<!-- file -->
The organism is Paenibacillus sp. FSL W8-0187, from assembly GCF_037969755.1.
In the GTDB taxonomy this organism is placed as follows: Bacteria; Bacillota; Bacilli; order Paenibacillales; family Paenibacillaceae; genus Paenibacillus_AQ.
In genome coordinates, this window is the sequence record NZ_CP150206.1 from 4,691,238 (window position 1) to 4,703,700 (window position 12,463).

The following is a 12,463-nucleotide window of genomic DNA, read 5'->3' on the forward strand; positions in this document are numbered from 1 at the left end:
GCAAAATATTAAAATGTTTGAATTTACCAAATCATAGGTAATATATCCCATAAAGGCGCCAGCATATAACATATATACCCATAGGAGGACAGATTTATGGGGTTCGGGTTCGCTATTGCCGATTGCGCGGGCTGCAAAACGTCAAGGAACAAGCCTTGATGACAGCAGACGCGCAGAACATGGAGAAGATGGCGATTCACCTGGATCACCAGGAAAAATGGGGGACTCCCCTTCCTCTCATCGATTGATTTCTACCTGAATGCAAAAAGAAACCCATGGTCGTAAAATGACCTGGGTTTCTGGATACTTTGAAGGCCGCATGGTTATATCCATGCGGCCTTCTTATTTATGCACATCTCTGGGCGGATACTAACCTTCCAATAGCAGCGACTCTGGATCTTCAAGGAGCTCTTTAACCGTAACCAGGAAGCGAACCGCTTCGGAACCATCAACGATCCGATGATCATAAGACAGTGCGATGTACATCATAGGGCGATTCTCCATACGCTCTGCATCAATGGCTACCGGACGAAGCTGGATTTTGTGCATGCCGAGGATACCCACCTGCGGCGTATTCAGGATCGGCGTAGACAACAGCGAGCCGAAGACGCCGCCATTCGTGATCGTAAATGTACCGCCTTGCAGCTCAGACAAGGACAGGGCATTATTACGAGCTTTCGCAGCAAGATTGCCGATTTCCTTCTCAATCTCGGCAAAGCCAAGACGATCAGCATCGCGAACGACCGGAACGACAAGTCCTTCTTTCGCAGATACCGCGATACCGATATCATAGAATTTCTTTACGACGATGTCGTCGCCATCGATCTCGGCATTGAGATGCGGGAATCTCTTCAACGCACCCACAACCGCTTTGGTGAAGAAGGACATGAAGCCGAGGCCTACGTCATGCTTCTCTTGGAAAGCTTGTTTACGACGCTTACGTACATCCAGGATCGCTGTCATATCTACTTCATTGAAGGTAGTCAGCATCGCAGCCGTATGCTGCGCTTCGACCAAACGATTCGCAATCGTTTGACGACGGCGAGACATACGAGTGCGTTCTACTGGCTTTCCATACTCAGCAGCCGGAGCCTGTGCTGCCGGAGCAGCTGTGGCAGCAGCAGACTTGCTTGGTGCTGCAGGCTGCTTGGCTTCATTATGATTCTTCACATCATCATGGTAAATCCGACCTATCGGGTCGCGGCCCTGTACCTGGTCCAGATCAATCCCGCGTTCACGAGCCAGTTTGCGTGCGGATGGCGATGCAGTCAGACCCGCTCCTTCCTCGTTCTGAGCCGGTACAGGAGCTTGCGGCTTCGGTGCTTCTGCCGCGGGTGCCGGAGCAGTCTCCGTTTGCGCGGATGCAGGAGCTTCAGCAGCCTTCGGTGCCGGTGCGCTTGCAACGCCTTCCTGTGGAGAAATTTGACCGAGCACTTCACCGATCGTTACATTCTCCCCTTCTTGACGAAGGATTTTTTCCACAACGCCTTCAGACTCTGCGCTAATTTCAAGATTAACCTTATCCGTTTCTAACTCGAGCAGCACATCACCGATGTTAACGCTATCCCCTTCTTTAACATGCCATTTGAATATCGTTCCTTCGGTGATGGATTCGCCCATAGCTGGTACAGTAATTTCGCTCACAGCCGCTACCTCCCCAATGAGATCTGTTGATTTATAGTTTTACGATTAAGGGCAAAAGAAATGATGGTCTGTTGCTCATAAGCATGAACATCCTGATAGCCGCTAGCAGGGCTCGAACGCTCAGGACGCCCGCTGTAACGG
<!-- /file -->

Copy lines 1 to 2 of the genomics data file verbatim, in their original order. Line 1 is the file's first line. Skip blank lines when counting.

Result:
The organism is Paenibacillus sp. FSL W8-0187, from assembly GCF_037969755.1.
In the GTDB taxonomy this organism is placed as follows: Bacteria; Bacillota; Bacilli; order Paenibacillales; family Paenibacillaceae; genus Paenibacillus_AQ.